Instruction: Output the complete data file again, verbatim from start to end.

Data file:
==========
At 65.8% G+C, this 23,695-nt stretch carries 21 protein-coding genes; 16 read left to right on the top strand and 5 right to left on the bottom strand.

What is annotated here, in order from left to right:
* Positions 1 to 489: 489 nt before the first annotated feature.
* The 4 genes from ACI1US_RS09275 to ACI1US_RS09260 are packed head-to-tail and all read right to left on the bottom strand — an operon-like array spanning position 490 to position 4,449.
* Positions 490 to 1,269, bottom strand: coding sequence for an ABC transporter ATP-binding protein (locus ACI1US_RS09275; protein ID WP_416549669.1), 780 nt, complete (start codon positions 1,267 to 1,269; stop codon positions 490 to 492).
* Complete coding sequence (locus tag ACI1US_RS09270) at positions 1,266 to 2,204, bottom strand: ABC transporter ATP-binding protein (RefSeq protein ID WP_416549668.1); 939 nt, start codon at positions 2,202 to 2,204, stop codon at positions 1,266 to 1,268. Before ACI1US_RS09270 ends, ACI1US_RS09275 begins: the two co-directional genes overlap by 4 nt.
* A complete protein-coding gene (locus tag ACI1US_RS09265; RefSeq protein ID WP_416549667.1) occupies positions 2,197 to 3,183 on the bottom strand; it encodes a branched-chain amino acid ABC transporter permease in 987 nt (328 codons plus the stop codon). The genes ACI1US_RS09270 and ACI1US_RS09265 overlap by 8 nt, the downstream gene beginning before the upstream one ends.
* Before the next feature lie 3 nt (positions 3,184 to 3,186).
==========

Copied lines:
At 65.8% G+C, this 23,695-nt stretch carries 21 protein-coding genes; 16 read left to right on the top strand and 5 right to left on the bottom strand.

What is annotated here, in order from left to right:
* Positions 1 to 489: 489 nt before the first annotated feature.
* The 4 genes from ACI1US_RS09275 to ACI1US_RS09260 are packed head-to-tail and all read right to left on the bottom strand — an operon-like array spanning position 490 to position 4,449.
* Positions 490 to 1,269, bottom strand: coding sequence for an ABC transporter ATP-binding protein (locus ACI1US_RS09275; protein ID WP_416549669.1), 780 nt, complete (start codon positions 1,267 to 1,269; stop codon positions 490 to 492).
* Complete coding sequence (locus tag ACI1US_RS09270) at positions 1,266 to 2,204, bottom strand: ABC transporter ATP-binding protein (RefSeq protein ID WP_416549668.1); 939 nt, start codon at positions 2,202 to 2,204, stop codon at positions 1,266 to 1,268. Before ACI1US_RS09270 ends, ACI1US_RS09275 begins: the two co-directional genes overlap by 4 nt.
* A complete protein-coding gene (locus tag ACI1US_RS09265; RefSeq protein ID WP_416549667.1) occupies positions 2,197 to 3,183 on the bottom strand; it encodes a branched-chain amino acid ABC transporter permease in 987 nt (328 codons plus the stop codon). The genes ACI1US_RS09270 and ACI1US_RS09265 overlap by 8 nt, the downstream gene beginning before the upstream one ends.
* Before the next feature lie 3 nt (positions 3,184 to 3,186).